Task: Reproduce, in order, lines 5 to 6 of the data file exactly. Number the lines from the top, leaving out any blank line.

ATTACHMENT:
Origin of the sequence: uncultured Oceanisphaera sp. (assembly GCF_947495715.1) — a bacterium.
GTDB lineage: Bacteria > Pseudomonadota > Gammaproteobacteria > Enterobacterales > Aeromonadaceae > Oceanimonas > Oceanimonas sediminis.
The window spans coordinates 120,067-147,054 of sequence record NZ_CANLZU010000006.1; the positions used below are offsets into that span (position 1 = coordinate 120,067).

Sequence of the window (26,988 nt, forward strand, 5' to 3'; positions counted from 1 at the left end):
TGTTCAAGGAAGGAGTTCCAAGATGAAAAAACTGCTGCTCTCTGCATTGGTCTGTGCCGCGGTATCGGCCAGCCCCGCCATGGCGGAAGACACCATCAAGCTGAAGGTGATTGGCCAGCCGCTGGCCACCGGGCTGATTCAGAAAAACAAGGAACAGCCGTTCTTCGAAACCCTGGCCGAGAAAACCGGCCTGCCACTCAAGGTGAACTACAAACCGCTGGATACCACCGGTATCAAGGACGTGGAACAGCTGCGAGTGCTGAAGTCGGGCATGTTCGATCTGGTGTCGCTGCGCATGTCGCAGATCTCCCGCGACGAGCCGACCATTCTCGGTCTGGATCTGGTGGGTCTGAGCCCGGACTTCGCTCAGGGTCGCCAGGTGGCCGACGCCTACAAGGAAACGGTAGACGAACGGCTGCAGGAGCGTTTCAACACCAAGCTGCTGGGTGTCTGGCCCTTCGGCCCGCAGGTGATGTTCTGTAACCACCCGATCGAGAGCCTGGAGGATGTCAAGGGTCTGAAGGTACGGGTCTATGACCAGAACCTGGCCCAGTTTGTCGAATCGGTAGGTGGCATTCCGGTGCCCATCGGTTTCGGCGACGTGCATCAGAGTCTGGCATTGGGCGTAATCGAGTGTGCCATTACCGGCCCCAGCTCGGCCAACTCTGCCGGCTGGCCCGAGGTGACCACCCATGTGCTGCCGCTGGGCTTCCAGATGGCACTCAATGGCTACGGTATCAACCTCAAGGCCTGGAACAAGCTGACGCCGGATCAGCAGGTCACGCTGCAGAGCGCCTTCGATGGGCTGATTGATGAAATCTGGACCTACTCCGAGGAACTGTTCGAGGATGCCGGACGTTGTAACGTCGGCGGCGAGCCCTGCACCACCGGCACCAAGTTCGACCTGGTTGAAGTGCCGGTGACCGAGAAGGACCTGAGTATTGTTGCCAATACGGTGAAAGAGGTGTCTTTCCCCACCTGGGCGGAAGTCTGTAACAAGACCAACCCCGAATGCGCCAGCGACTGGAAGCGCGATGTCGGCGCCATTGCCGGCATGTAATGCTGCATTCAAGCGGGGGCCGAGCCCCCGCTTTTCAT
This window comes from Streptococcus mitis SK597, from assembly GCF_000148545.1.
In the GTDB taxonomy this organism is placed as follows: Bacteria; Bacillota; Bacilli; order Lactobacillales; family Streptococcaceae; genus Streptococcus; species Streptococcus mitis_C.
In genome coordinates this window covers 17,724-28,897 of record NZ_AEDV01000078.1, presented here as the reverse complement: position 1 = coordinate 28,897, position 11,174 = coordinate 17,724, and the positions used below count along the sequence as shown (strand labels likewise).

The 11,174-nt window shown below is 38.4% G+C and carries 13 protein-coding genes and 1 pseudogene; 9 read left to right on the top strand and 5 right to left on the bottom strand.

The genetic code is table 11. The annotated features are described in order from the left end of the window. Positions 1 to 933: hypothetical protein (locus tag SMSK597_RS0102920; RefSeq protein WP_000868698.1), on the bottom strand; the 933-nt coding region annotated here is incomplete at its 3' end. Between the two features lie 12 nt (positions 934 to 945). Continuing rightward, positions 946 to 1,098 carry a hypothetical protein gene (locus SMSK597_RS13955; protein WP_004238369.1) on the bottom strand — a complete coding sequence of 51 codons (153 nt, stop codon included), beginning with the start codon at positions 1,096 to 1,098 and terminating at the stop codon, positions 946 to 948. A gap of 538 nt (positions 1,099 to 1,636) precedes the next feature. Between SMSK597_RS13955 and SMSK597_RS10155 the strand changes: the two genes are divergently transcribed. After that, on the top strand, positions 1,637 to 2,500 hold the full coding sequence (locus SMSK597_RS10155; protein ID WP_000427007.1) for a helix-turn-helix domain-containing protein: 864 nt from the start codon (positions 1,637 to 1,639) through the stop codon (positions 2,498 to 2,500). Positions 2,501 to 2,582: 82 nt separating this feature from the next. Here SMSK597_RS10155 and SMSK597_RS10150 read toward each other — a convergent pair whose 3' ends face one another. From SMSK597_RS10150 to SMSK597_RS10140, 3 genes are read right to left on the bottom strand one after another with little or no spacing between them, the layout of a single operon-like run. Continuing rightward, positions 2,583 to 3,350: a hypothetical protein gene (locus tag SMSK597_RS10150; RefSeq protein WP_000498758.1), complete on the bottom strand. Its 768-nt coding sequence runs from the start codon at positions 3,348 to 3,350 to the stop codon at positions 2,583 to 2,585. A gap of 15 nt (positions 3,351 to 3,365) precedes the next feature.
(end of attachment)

TGTTCAAGGAAGGAGTTCCAAGATGAAAAAACTGCTGCTCTCTGCATTGGTCTGTGCCGCGGTATCGGCCAGCCCCGCCATGGCGGAAGACACCATCAAGCTGAAGGTGATTGGCCAGCCGCTGGCCACCGGGCTGATTCAGAAAAACAAGGAACAGCCGTTCTTCGAAACCCTGGCCGAGAAAACCGGCCTGCCACTCAAGGTGAACTACAAACCGCTGGATACCACCGGTATCAAGGACGTGGAACAGCTGCGAGTGCTGAAGTCGGGCATGTTCGATCTGGTGTCGCTGCGCATGTCGCAGATCTCCCGCGACGAGCCGACCATTCTCGGTCTGGATCTGGTGGGTCTGAGCCCGGACTTCGCTCAGGGTCGCCAGGTGGCCGACGCCTACAAGGAAACGGTAGACGAACGGCTGCAGGAGCGTTTCAACACCAAGCTGCTGGGTGTCTGGCCCTTCGGCCCGCAGGTGATGTTCTGTAACCACCCGATCGAGAGCCTGGAGGATGTCAAGGGTCTGAAGGTACGGGTCTATGACCAGAACCTGGCCCAGTTTGTCGAATCGGTAGGTGGCATTCCGGTGCCCATCGGTTTCGGCGACGTGCATCAGAGTCTGGCATTGGGCGTAATCGAGTGTGCCATTACCGGCCCCAGCTCGGCCAACTCTGCCGGCTGGCCCGAGGTGACCACCCATGTGCTGCCGCTGGGCTTCCAGATGGCACTCAATGGCTACGGTATCAACCTCAAGGCCTGGAACAAGCTGACGCCGGATCAGCAGGTCACGCTGCAGAGCGCCTTCGATGGGCTGATTGATGAAATCTGGACCTACTCCGAGGAACTGTTCGAGGATGCCGGACGTTGTAACGTCGGCGGCGAGCCCTGCACCACCGGCACCAAGTTCGACCTGGTTGAAGTGCCGGTGACCGAGAAGGACCTGAGTATTGTTGCCAATACGGTGAAAGAGGTGTCTTTCCCCACCTGGGCGGAAGTCTGTAACAAGACCAACCCCGAATGCGCCAGCGACTGGAAGCGCGATGTCGGCGCCATTGCCGGCATGTAATGCTGCATTCAAGCGGGGGCCGAGCCCCCGCTTTTCAT
This window comes from Streptococcus mitis SK597, from assembly GCF_000148545.1.